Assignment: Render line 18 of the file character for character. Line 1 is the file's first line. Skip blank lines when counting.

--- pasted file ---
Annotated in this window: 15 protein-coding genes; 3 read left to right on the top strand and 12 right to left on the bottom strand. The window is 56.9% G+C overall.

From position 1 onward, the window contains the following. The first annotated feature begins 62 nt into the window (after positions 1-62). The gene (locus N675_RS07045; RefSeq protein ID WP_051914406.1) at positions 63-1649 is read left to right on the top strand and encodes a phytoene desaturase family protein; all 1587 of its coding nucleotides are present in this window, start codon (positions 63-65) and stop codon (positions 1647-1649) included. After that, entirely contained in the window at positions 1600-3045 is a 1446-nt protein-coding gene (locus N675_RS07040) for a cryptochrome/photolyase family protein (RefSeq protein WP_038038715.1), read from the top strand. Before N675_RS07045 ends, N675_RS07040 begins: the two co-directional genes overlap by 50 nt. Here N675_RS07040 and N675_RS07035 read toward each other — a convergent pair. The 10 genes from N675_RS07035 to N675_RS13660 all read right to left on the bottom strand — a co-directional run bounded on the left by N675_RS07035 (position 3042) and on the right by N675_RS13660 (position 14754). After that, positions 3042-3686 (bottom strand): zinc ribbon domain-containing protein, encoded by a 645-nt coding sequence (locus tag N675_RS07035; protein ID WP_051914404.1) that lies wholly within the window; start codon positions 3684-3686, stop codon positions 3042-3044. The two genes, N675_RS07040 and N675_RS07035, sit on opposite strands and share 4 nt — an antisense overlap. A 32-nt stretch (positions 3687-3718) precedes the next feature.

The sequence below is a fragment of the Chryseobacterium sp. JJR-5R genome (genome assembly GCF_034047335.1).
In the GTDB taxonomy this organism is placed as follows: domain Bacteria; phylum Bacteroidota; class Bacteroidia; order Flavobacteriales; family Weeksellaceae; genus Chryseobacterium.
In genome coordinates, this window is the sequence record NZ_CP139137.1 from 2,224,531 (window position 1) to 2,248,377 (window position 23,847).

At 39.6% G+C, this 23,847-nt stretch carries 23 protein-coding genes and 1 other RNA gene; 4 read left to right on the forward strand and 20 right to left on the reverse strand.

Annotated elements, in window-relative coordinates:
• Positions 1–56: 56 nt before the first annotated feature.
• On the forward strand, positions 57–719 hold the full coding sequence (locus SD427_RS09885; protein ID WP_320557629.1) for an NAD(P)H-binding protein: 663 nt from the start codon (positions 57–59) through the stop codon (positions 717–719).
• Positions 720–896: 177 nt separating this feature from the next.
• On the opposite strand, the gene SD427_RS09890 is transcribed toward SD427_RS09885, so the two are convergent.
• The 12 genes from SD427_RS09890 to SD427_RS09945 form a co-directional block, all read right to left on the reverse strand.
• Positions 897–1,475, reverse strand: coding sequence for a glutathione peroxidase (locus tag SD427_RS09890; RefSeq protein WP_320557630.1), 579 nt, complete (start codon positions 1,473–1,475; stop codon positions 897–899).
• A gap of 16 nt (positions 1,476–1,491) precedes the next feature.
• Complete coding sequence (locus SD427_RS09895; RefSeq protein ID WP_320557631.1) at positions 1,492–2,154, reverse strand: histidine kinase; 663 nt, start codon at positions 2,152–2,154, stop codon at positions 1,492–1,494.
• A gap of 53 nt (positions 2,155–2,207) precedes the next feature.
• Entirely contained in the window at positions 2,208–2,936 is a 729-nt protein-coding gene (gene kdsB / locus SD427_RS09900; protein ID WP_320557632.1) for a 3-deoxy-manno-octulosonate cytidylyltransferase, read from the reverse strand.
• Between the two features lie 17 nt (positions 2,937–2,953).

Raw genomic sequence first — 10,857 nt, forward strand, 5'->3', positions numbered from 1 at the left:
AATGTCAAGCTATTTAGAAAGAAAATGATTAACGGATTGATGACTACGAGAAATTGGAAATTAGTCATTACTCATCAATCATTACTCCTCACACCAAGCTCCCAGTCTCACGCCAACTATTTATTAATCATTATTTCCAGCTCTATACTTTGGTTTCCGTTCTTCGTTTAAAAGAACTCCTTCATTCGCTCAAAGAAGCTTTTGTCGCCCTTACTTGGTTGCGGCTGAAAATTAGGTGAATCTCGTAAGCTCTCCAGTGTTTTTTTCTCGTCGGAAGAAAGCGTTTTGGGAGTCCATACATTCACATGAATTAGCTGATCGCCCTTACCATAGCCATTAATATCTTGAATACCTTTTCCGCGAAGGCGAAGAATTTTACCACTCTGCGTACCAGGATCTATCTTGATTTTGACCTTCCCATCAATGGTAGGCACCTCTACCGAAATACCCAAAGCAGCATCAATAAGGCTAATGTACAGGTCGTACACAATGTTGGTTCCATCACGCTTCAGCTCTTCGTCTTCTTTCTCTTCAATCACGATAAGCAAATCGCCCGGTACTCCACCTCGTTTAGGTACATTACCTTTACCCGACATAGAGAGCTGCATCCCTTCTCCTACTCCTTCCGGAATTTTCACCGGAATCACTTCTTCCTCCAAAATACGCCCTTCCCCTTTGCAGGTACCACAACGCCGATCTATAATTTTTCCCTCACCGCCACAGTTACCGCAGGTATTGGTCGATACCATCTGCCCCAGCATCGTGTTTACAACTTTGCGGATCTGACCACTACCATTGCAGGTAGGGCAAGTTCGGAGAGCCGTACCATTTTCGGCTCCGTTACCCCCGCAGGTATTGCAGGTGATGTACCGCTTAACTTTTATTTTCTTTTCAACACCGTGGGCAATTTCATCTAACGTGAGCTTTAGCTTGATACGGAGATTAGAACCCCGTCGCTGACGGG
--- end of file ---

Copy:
• Between the two features lie 17 nt (positions 2,937–2,953).